August 2014
Volume 14, Issue 10
Free
Vision Sciences Society Annual Meeting Abstract  |   August 2014
A single mechanism of temporal integration unites neural adaptation and norm-based coding
Author Affiliations
  • Marcelo Gomes Mattar
    Department of Psychology, University of Pennsylvania, Philadelphia, PA, USA
  • David Alexander Kahn
    Department of Neurology, University of Pennsylvania, Philadelphia, PA, USA
  • Geoffrey Karl Aguirre
    Department of Neurology, University of Pennsylvania, Philadelphia, PA, USA
Journal of Vision August 2014, Vol.14, 120. doi:10.1167/14.10.120
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      Marcelo Gomes Mattar, David Alexander Kahn, Geoffrey Karl Aguirre; A single mechanism of temporal integration unites neural adaptation and norm-based coding. Journal of Vision 2014;14(10):120. doi: 10.1167/14.10.120.

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      © ARVO (1962-2015); The Authors (2016-present)

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Abstract

What information is encoded in a cortical visual representation? That visual representations are distributed across the ventral temporal cortex is well established. fMRI adaptation studies demonstrate these neural codes are modulated by the perceptual similarity of sequential stimuli. Studies investigating prototype-based coding effects propose that neural responses are proportional to distinctiveness from a central reference, or prototype. In existing fMRI work, these two effects are considered independently. Here, we propose that these two effects arise as a consequence of a single mechanism of coding based upon temporal integration over recent stimulus history. Using a carry-over fMRI design, we show significant neural adaptation and prototype-based coding effects in a face-responsive region of interest in the right fusiform gyrus when effects are modeled discretely. By considering these effects as extremes of a single drifting norm model, we find that visual representations tend to encode identity in terms of intermediate stimulus history. Looking beyond the region of interest, we demonstrate that the effect of temporal context varies smoothly across the cortex, with the modulatory effect of recent visual history extending further back in time in a posterior to anterior fashion along the right ventral temporal cortex. These findings reframe two branches of the visual representation literature in terms of a unified encoding model. Importantly, this finding offers a perspective on the cortical topology of visual identity representations. We discuss these advances in terms of prior work related to the temporal qualities of visual stimuli.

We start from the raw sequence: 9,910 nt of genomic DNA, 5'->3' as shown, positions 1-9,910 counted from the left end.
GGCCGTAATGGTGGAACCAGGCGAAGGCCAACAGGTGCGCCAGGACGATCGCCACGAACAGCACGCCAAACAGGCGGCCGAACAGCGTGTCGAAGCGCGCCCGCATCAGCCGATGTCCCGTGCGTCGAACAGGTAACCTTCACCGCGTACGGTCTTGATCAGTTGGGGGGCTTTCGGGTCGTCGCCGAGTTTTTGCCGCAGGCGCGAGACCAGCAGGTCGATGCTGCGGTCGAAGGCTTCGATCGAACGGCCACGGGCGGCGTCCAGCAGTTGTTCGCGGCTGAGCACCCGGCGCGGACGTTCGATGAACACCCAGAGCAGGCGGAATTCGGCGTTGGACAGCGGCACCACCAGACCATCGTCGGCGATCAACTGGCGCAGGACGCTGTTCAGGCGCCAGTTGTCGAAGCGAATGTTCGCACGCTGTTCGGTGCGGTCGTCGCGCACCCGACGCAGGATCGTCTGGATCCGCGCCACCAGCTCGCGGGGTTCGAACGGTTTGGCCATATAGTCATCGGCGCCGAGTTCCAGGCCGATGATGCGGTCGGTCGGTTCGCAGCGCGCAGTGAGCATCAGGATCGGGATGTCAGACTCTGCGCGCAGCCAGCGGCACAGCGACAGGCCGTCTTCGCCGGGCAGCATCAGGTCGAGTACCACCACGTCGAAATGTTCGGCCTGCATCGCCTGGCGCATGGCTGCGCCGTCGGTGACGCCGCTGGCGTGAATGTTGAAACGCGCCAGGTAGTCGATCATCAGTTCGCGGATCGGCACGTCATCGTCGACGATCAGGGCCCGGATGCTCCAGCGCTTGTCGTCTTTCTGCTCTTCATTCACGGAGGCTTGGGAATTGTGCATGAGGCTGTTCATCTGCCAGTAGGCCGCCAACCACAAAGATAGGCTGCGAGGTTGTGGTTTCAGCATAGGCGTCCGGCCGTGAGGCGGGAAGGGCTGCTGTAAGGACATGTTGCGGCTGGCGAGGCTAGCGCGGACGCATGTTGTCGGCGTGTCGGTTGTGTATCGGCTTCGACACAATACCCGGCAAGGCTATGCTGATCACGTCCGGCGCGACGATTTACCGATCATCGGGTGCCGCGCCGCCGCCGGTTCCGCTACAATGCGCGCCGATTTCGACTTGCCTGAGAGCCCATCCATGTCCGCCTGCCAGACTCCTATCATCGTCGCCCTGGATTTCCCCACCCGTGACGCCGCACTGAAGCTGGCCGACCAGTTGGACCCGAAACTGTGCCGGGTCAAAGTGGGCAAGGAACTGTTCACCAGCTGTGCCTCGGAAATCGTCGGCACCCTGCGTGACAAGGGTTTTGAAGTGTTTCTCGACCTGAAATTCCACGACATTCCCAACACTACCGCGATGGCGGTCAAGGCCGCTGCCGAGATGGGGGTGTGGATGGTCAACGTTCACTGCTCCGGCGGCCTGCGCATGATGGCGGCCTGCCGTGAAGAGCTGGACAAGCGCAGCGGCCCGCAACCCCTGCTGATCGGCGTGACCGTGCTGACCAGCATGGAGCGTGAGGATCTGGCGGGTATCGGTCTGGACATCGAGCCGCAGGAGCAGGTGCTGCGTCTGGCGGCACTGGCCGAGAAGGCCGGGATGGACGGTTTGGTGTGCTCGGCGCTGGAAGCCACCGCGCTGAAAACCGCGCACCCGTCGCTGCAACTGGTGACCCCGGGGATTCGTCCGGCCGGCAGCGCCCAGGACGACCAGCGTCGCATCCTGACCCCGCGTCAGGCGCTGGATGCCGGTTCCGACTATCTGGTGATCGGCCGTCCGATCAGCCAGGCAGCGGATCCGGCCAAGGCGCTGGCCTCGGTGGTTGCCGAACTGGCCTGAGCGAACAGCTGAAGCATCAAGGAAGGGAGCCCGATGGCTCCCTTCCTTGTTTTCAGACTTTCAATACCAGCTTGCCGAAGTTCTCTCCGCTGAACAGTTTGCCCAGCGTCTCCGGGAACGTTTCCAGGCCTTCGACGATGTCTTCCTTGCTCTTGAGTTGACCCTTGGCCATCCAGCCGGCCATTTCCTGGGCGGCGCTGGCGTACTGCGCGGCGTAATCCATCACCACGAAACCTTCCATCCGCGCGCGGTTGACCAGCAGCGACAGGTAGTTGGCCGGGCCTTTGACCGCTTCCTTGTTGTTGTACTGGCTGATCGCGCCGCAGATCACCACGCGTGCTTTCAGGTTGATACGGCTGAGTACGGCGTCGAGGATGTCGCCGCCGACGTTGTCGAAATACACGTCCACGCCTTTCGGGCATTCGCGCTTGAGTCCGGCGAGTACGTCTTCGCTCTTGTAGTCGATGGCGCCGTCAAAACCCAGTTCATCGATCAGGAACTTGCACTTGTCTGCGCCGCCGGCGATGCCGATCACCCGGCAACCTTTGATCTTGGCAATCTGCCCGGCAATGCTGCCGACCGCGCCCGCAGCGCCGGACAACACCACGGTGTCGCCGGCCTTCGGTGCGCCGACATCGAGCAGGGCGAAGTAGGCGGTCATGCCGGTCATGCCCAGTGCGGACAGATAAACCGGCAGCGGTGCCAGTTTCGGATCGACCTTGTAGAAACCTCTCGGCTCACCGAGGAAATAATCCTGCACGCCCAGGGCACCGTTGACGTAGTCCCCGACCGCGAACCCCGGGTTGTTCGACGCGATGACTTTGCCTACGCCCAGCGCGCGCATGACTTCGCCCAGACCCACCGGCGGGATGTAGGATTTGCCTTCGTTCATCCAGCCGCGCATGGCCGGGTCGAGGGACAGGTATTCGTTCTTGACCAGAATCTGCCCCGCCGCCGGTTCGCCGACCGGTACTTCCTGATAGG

Meeting abstract presented at VSS 2014

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